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A topography of dots: new perspectives on the history and legend of the Forty Thieves

journal contribution
posted on 2024-03-17, 22:03 authored by Kim ShawKim Shaw, Hamish Maxwell-StewartHamish Maxwell-Stewart, Kristyn HarmanKristyn Harman
Accounts of criminal organisations referred to as the "Forty Thieves" have been noted throughout nineteenth century Britain. While the profile of alleged members takes several different forms, the most common descriptions refer to gangs of youth who commit acts of coordinated theft in public spaces and at community events. Included in these accounts are repeated references to tattooed markings said to identify gang members. These consisted of a series of dots ranging from five to nine in number and were often concealed between the thumb and forefinger. While these accounts sparked the imagination of the British public and continue to contribute to what might be called the legend of the Forty Thieves, work to validate the truth of their specific claims has, to date, been limited. This study addresses this gap through an analysis of the recorded physical descriptions of over 40,000 convicts transported to Van Diemen’s Land between the years 1816-1853. Focusing on the presentation of dot pattern tattoos, it was found that convicts marked with five and seven dots differ from other convicts in two significant ways. Firstly, they are more likely to have a record of previous convictions; and secondly, they are considerably younger in age. We also recorded distinct regional differences in the acquisition of dot patterns for subjects born in different parts of Britain. While these findings support the assertion that such markings may in fact be indicative of juvenile criminal gangs, we conclude that the ubiquity of these markings and their geographic spread, both across Britain and beyond, implies that the Forty Thieves never existed as a discrete criminal organisation.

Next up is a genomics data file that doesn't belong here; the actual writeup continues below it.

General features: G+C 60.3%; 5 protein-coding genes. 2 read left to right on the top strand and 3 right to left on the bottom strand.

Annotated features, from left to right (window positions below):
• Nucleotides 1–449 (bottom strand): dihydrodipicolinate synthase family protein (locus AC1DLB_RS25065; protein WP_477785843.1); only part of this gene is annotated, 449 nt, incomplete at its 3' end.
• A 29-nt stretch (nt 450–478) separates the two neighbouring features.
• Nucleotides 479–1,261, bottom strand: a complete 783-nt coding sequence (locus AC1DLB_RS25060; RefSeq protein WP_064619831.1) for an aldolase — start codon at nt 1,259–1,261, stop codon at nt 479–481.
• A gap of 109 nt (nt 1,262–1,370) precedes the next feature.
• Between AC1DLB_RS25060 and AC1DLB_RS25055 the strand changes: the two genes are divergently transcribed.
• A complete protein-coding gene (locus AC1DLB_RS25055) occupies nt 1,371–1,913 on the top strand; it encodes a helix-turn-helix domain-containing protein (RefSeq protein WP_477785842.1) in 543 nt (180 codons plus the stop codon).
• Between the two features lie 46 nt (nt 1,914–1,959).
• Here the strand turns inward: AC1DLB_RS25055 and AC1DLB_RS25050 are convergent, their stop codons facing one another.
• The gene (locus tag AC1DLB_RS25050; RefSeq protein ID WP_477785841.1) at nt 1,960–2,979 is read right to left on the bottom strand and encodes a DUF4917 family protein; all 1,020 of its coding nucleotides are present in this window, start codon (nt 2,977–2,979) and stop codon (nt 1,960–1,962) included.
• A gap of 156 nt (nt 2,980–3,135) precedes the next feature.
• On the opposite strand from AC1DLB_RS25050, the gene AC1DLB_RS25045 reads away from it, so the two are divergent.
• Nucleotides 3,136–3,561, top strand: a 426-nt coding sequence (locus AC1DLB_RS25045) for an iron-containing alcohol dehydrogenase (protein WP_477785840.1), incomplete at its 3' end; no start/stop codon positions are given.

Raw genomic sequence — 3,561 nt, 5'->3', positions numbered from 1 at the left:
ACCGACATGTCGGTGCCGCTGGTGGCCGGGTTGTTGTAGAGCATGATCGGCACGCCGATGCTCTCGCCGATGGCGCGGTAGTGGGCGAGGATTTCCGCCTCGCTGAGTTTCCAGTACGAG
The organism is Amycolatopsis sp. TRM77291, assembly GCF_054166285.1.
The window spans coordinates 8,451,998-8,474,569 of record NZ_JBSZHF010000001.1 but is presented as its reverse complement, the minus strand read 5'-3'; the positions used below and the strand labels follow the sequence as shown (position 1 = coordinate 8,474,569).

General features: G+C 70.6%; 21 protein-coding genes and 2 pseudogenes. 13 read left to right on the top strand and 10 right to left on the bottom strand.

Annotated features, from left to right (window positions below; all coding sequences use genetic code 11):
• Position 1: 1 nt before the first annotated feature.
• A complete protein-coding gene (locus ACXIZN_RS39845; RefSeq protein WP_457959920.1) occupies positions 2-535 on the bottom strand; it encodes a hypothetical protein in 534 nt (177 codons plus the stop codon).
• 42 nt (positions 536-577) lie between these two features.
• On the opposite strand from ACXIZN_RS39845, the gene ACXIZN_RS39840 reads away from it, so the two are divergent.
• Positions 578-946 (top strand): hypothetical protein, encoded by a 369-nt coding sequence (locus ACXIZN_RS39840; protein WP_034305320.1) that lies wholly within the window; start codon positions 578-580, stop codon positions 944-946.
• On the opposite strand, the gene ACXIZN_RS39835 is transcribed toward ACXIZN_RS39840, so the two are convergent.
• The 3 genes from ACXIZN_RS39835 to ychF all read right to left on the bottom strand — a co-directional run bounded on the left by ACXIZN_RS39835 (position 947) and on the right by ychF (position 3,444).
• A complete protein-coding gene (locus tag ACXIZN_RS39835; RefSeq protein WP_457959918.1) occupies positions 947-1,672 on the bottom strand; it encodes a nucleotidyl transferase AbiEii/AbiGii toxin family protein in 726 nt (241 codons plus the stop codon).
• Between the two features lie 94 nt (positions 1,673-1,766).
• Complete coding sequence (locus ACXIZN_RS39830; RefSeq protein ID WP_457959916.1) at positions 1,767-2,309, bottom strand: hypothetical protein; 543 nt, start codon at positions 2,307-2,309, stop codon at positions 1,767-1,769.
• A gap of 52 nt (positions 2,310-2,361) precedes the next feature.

Publication title

Crime, History and Societies








School of Social Sciences



Place of publication

United Kingdom

Rights statement

Copyright 2022 The Authors. The text alone can be used under the CC BY-NC-ND 4.0 license. Other elements (illustrations, imported ancillary files) are "All rights reserved", unless otherwise stated.

Socio-economic Objectives

Expanding knowledge in history, heritage and archaeology; Expanding knowledge in law and legal studies; Expanding knowledge in human society

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